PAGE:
The Beekeeping year

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September



This month the bees continue to prepare for Winter. The brood nest continues to contract. Soon it will be half the size it was. This is freeing up storage space in the brood chamber, and as empty combs become available, so the bees are stacking it with stores for the coming Winter. It is now that the beekeeper will make sure the colonies go into Winter with adequate stores, by feeding them a rich sugar solution of two parts sugar to one part water, and placed in a special receptacle over a hole in the crown board. The bees can come up into the receptacle and gain access to the sugar syrup, carry it back down into their brood chamber, convert it into honey as they would nectar, and store it close to their diminishing brood nest, where it will be close at hand when the temperature drops.


Once the honey supers have been removed, the good beekeeper must also consider the health of the bees. Honey bees need the help of man to deal with some of the problems which beset them. Such a problem is the parasitic mite varroa destructor. Without treatment, this mite, together with associated viruses, will kill honey bee colonies, so treatment is essential. There are several forms of treatment available, but currently the popular ones are thymol based products such as Apiguard. They are left in place for 2 sessions of 2 weeks and then removed, and this is usually sufficient treatment for a year, although the situation must be monitored.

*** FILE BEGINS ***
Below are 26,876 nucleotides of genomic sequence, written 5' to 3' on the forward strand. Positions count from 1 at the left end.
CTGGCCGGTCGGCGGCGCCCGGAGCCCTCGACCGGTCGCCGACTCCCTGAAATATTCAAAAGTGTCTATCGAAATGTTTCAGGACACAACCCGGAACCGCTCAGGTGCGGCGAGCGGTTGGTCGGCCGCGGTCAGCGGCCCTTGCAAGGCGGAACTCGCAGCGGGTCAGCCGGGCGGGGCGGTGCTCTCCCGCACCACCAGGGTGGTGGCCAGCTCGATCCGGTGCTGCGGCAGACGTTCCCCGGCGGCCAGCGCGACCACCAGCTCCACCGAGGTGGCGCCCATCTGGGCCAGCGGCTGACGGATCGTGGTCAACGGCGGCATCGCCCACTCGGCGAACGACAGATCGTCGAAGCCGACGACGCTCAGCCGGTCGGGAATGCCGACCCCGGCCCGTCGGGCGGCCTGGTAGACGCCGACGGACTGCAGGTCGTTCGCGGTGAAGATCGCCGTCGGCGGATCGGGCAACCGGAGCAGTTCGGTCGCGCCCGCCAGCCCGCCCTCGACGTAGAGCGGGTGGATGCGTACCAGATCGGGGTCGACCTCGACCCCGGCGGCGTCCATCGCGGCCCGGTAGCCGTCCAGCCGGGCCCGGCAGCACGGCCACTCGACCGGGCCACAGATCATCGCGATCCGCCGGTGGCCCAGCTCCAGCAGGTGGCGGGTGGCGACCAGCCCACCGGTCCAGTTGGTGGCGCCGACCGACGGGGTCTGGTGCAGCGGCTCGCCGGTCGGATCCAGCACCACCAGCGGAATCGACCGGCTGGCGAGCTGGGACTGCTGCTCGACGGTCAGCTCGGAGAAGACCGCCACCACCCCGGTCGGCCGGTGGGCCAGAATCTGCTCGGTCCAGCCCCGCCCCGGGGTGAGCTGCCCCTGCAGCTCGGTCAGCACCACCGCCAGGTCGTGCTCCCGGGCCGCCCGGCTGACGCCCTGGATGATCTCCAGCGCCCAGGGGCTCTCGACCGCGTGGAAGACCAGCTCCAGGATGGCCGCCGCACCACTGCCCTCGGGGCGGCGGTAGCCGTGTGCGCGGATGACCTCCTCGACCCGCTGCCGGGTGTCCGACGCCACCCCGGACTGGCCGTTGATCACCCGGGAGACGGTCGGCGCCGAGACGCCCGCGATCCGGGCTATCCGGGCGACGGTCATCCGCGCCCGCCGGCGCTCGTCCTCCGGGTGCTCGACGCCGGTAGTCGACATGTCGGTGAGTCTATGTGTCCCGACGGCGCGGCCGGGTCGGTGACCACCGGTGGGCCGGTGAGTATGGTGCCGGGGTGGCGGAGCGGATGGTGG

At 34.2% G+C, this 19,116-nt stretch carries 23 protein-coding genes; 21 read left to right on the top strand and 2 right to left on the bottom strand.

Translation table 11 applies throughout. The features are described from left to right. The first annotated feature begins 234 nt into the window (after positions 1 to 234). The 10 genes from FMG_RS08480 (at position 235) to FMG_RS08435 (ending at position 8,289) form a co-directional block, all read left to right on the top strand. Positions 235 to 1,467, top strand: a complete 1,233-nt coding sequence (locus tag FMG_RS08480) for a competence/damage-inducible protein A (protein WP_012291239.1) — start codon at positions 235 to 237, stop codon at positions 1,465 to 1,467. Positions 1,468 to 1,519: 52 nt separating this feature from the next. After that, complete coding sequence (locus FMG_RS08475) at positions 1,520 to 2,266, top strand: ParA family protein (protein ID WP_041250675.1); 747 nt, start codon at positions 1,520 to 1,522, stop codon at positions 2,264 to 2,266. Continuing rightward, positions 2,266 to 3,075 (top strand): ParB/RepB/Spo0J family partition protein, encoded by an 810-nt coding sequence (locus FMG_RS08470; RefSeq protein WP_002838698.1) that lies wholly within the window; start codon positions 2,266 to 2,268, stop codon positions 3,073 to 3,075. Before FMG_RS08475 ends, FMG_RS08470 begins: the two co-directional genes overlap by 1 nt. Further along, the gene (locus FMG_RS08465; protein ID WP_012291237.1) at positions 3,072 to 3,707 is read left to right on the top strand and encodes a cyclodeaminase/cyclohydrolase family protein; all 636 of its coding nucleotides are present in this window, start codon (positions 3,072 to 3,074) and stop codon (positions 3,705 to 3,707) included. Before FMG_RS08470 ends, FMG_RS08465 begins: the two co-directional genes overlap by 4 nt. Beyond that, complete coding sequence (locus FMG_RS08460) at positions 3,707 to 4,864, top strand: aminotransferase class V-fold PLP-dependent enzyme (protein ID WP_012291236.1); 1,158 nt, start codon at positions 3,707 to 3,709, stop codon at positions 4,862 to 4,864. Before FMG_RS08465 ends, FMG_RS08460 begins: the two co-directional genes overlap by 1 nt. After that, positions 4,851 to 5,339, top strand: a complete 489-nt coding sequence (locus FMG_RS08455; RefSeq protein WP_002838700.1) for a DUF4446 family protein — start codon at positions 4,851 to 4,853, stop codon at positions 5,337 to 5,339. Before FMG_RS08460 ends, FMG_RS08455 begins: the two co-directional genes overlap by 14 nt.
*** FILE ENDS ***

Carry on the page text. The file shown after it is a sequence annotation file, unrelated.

Feed your bees. They will take sugar syrup down while the warm weather lasts. Check what stores they already have. If you took the supers off early in order to treat for varroa, the colony may have since put away enough stores to last through the winter, especially if you have a late flow from ivy. If the stores are less than 40 lb give sugar syrup to raise the store level to 40 lb. Avoid spillage of sugar syrup in the apiary.


Guard against robbing and ingress of mice by restricting the hive entrance to 8 mm height.


If wasps are a problem put out traps (a little jam in a jar half full of water with 6 mm holes cut in the lid).


Colonies with old queens should be re-queened by uniting to a nucleus with this year’s queen, or by introducing a new queen in a cage.


Winter 5 frame nucs with new queens by feeding them 60% sugar syrup (in its own feeder) until the end of November. Two nucs can be sited under one roof with entrances at opposite ends.


Clean the extracted supers by returning them to the bees then, after scraping, put them away for the winter.